Your question about baby’s immune response to infant immunizations is excellent, and it’s one of the concerns about depending on mom’s antibodies to protect the infant – that the presence of maternal antibodies in the baby might blunt the baby’s immune response to his/her own vaccines. There’s some evidence that this does happen with Tdap in pregnancy, but it’s pretty minor. In the Munoz paper, they measured baby’s antibodies to 4 pertussis toxins at birth, 2 months, 7 months, and 13 months. At 2 months, before baby’s first vaccine, the babies whose mothers were vaccinated in pregnancy still had higher antibody levels than the unvaccinated ones. At 7 months, 1 of the 4 pertussis proteins was a little lower in the vaccinated group (but the other 3 weren’t different) – but both groups did still have a robust immune response to the vaccine. And by 13 months, they were all the same. We need more research on this, but it is looking like there may be a small effect but by the entire series of DTaP is completed, there is no difference. If there’s a small tradeoff there, then I think I’d still choose greater protection for my newborn, since a baby’s ability to survive pertussis is going to be much greater at 7 months vs. 1 month.

      More from the Munoz paper:
      “Importantly, although infants born to mothers immunized with
      Tdap during pregnancy did manifest lower pertussis
      antibody concentrations to filamentous hemagglutinin following receipt of the third dose of DTaP vaccine, the reduction
      was modest (48.3%) and disappeared following receipt of the
      fourth dose ofDTaP, suggesting that priming and memory immune
      responses remained unaltered. Although the presence
      of maternal antibodies could result in a decreased response to
      active immunization in infants,22 maternal pertussis antibodies
      have not been shown to interfere with immunizationwith
      acellular pertussis vaccines in young infants.4,23 A recent observational study of 16Tdap-immunized pregnantwomenalso
      found only modest reductions ininfant pertussis antibody levels
      following the third dose of DTaP vaccine.24”

      Like

      December 11, 2014
  15. I got vaccinated each pregnancy. I knew that regardless of whether it gave my child any sort of immunity, most infants get pertussis from their primary caregiver. And that I would never forgive myself if I made my baby sick.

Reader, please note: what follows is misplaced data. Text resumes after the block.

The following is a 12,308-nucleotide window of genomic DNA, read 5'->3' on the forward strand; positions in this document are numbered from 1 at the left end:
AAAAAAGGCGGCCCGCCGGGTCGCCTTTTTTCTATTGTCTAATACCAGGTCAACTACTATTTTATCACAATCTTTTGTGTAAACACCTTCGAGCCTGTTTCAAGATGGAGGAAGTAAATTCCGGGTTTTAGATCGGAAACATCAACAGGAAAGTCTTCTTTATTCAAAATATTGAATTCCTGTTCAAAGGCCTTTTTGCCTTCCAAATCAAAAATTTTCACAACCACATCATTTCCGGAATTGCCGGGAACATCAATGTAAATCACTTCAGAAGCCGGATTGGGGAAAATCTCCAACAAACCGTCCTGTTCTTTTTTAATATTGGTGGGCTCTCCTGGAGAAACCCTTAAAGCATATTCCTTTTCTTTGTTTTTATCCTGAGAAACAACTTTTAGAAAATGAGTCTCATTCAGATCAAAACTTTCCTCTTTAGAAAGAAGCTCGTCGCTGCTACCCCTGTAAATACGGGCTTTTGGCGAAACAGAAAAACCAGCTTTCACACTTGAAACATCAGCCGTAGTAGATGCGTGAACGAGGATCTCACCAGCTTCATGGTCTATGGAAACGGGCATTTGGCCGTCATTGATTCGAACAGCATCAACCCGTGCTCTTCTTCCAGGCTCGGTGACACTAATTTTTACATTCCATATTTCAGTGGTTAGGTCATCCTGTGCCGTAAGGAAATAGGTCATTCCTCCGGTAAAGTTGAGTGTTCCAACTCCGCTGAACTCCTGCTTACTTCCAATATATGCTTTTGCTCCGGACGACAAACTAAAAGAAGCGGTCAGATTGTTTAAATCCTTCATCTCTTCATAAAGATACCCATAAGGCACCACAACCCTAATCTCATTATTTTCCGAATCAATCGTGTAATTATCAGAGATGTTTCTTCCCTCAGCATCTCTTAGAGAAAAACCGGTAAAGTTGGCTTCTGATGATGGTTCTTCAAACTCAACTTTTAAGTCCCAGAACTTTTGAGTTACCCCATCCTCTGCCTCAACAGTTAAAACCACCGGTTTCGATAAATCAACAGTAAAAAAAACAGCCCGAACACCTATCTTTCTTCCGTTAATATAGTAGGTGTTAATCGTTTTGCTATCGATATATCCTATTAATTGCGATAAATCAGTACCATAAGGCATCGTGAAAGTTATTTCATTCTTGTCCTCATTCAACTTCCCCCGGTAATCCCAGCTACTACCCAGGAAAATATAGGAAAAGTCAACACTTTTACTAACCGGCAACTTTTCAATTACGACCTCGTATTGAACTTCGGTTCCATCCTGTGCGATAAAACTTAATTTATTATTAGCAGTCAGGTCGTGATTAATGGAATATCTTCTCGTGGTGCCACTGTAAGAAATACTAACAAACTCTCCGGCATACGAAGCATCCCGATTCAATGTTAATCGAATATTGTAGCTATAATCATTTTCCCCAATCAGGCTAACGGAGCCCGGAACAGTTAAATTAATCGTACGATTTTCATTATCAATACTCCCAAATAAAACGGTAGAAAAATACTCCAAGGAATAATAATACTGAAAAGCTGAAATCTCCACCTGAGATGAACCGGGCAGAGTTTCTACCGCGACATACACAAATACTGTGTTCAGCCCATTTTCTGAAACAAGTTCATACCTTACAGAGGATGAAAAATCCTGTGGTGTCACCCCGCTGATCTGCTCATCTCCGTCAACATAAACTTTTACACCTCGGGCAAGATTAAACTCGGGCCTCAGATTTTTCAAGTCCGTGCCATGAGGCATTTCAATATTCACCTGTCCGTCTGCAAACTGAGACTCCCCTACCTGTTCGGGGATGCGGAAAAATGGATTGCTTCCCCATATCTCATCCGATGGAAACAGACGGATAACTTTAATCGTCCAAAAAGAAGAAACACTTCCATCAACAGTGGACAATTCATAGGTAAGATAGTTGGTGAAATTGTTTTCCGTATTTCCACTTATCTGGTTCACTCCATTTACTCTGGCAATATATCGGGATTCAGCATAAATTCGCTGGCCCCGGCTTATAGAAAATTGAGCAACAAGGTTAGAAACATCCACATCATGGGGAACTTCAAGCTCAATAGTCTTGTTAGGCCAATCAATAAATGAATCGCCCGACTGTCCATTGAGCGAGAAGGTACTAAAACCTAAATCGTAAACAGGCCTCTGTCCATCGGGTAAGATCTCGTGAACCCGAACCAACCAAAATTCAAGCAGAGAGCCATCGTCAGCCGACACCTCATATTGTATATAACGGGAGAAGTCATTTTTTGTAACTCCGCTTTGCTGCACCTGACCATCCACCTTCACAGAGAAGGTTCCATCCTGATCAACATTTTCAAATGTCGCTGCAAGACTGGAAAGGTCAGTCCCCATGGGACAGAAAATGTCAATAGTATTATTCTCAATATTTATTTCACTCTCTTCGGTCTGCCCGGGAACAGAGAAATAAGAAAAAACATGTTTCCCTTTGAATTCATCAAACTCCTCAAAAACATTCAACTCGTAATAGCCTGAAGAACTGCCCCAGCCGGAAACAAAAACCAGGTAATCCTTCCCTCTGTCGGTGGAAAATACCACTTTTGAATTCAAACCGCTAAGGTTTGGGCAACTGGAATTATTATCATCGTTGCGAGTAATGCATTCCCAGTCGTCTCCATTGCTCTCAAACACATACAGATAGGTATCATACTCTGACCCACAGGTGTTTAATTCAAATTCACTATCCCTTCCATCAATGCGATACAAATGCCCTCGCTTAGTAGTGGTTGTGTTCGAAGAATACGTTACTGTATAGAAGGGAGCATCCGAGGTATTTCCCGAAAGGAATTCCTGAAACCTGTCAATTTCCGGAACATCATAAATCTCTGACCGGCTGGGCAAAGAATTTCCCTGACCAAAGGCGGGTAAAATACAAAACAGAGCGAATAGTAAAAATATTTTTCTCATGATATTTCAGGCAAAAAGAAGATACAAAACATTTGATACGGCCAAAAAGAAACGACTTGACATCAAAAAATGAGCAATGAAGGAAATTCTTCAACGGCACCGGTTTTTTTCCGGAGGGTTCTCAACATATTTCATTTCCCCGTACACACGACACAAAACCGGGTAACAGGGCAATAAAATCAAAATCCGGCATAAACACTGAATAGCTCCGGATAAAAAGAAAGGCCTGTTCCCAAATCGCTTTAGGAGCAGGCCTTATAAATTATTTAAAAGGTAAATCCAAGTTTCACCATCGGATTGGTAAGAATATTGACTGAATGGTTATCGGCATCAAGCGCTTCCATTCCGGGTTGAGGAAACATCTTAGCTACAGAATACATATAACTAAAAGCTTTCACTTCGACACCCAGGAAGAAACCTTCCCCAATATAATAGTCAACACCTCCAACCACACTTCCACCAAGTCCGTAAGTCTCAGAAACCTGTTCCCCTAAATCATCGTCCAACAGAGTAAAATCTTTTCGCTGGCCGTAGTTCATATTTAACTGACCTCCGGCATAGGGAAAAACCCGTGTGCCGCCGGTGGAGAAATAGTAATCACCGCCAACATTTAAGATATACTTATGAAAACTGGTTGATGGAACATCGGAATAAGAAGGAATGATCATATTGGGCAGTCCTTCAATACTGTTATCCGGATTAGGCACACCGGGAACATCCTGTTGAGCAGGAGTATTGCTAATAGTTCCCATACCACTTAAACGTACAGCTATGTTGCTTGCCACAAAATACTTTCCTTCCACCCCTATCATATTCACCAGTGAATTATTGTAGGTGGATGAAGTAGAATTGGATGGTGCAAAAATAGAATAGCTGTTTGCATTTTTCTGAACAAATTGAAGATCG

Liked by 1 person

    December 11, 2014
  16. Thanks for the information – as always thoroughly researched and trustworthy. I really appreciate it.
    I (finally) got pregnant myself. I’m switching from an OB to a birthing center and was worried that the birthing center wouldn’t offer the tDap, so I got it early in the 2nd trimester. I’m now sorry I did as no one in the OB office thought the timing mattered, so they were happy to give it early. I wonder if I should get it again at a more optimal time.

    Like

    December 11, 2014
    • Yay, Holly! Congrats on the pregnancy! I’m so glad for you.

      I wish I knew the answer to your question about 2nd trimester vaccination. Unfortunately, the studies on antibody response kinetics that I found (linked in the post – #7 and 8) only looked 4 weeks out. There wasn’t a decline in antibody response between 2 and 4 weeks post-vaccine (it looks like a plateau), which is encouraging for your case, but I don’t know how long your antibody levels might remain elevated. And I’m not sure if anyone knows if it would be advisable to be vaccinated twice in the same pregnancy. I’m sorry that I can’t be of more help!

      Like

      December 11, 2014
      • Holly #

        Thank you!

        Like

        December 16, 2014
  17. E #

    I am interested to hear your thoughts on this study: http://www.ncbi.nlm.nih.gov/pubmed/22727350

    Thanks!

    Like

    March 5, 2015
    • The conclusion of this study is this: “During a time when Tdap was not routinely recommended in pregnancy, review of reports to VAERS in pregnant women after Tdap did not identify any concerning patterns in maternal, infant, or fetal outcomes.”